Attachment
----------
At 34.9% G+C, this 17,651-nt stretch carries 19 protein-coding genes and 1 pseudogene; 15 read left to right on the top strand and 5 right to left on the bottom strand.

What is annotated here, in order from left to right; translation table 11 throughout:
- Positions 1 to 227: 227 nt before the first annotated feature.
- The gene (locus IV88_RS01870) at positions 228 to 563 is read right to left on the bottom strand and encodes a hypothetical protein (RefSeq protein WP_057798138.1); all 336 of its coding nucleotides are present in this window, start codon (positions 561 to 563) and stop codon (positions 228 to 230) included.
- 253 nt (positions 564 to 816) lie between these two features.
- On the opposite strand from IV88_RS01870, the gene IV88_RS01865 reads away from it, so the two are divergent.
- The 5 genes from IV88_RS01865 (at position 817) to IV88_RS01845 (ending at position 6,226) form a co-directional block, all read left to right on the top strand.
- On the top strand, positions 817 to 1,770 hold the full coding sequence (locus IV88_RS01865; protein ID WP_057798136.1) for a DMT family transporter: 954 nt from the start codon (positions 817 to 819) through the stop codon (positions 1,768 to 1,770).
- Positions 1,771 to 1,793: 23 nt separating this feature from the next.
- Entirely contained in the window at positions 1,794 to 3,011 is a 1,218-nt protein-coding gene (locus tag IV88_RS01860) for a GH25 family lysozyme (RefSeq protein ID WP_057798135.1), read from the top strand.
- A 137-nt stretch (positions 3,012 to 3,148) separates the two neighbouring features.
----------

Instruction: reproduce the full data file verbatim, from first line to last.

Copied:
At 34.9% G+C, this 17,651-nt stretch carries 19 protein-coding genes and 1 pseudogene; 15 read left to right on the top strand and 5 right to left on the bottom strand.

What is annotated here, in order from left to right; translation table 11 throughout:
- Positions 1 to 227: 227 nt before the first annotated feature.
- The gene (locus IV88_RS01870) at positions 228 to 563 is read right to left on the bottom strand and encodes a hypothetical protein (RefSeq protein WP_057798138.1); all 336 of its coding nucleotides are present in this window, start codon (positions 561 to 563) and stop codon (positions 228 to 230) included.
- 253 nt (positions 564 to 816) lie between these two features.
- On the opposite strand from IV88_RS01870, the gene IV88_RS01865 reads away from it, so the two are divergent.
- The 5 genes from IV88_RS01865 (at position 817) to IV88_RS01845 (ending at position 6,226) form a co-directional block, all read left to right on the top strand.
- On the top strand, positions 817 to 1,770 hold the full coding sequence (locus IV88_RS01865; protein ID WP_057798136.1) for a DMT family transporter: 954 nt from the start codon (positions 817 to 819) through the stop codon (positions 1,768 to 1,770).
- Positions 1,771 to 1,793: 23 nt separating this feature from the next.
- Entirely contained in the window at positions 1,794 to 3,011 is a 1,218-nt protein-coding gene (locus tag IV88_RS01860) for a GH25 family lysozyme (RefSeq protein ID WP_057798135.1), read from the top strand.
- A 137-nt stretch (positions 3,012 to 3,148) separates the two neighbouring features.